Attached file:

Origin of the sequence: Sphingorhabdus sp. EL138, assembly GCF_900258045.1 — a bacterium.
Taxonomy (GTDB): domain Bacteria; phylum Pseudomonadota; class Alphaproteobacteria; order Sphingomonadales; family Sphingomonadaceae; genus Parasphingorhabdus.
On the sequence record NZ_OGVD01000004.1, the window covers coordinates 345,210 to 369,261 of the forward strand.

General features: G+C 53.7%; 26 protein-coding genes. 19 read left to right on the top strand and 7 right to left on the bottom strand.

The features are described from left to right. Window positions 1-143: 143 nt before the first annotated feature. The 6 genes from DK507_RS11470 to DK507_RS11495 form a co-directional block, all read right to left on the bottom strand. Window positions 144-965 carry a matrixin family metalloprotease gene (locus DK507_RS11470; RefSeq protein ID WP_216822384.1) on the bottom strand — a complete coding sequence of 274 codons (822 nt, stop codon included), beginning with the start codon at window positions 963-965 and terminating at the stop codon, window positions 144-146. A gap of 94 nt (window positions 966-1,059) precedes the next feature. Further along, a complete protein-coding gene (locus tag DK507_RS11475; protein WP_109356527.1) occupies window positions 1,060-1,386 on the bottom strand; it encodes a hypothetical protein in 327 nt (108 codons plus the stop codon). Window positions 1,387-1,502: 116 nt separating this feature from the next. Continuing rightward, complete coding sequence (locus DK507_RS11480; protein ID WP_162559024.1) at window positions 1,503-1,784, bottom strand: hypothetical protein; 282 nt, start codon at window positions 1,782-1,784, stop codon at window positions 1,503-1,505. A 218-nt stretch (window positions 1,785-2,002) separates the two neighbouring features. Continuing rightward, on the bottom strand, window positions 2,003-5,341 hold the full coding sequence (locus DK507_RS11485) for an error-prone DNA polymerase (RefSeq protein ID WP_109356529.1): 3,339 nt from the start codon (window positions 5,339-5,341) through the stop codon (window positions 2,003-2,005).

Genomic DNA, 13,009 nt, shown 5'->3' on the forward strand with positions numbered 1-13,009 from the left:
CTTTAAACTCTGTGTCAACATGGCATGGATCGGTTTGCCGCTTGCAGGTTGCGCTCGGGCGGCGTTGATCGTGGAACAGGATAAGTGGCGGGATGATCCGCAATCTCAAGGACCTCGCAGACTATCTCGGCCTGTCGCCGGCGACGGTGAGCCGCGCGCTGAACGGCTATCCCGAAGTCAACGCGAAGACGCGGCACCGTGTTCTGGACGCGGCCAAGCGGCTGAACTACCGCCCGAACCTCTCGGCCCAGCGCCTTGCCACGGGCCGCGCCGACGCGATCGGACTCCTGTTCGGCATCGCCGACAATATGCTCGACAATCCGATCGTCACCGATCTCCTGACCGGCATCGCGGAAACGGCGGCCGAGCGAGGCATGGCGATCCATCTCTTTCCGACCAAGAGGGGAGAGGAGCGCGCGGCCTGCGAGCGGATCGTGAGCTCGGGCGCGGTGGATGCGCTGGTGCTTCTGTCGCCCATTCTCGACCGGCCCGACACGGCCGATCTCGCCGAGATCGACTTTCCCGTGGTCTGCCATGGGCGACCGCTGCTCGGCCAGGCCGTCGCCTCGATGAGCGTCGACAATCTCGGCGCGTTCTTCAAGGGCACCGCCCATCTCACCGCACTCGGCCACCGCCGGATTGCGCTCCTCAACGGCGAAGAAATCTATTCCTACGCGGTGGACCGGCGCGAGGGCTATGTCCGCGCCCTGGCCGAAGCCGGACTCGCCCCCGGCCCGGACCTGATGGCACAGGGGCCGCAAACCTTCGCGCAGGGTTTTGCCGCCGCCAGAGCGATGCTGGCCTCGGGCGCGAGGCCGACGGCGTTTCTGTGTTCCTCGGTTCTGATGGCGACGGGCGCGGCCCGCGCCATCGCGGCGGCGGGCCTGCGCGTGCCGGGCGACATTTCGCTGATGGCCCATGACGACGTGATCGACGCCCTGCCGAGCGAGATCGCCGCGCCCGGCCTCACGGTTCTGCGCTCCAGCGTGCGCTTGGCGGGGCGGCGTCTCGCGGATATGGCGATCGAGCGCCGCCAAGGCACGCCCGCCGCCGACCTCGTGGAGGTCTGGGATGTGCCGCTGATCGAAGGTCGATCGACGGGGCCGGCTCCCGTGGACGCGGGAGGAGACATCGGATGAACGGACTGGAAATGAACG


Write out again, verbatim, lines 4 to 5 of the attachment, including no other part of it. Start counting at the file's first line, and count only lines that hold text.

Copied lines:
General features: G+C 53.7%; 26 protein-coding genes. 19 read left to right on the top strand and 7 right to left on the bottom strand.

The features are described from left to right. Window positions 1-143: 143 nt before the first annotated feature. The 6 genes from DK507_RS11470 to DK507_RS11495 form a co-directional block, all read right to left on the bottom strand. Window positions 144-965 carry a matrixin family metalloprotease gene (locus DK507_RS11470; RefSeq protein ID WP_216822384.1) on the bottom strand — a complete coding sequence of 274 codons (822 nt, stop codon included), beginning with the start codon at window positions 963-965 and terminating at the stop codon, window positions 144-146. A gap of 94 nt (window positions 966-1,059) precedes the next feature. Further along, a complete protein-coding gene (locus tag DK507_RS11475; protein WP_109356527.1) occupies window positions 1,060-1,386 on the bottom strand; it encodes a hypothetical protein in 327 nt (108 codons plus the stop codon). Window positions 1,387-1,502: 116 nt separating this feature from the next. Continuing rightward, complete coding sequence (locus DK507_RS11480; protein ID WP_162559024.1) at window positions 1,503-1,784, bottom strand: hypothetical protein; 282 nt, start codon at window positions 1,782-1,784, stop codon at window positions 1,503-1,505. A 218-nt stretch (window positions 1,785-2,002) separates the two neighbouring features. Continuing rightward, on the bottom strand, window positions 2,003-5,341 hold the full coding sequence (locus DK507_RS11485) for an error-prone DNA polymerase (RefSeq protein ID WP_109356529.1): 3,339 nt from the start codon (window positions 5,339-5,341) through the stop codon (window positions 2,003-2,005).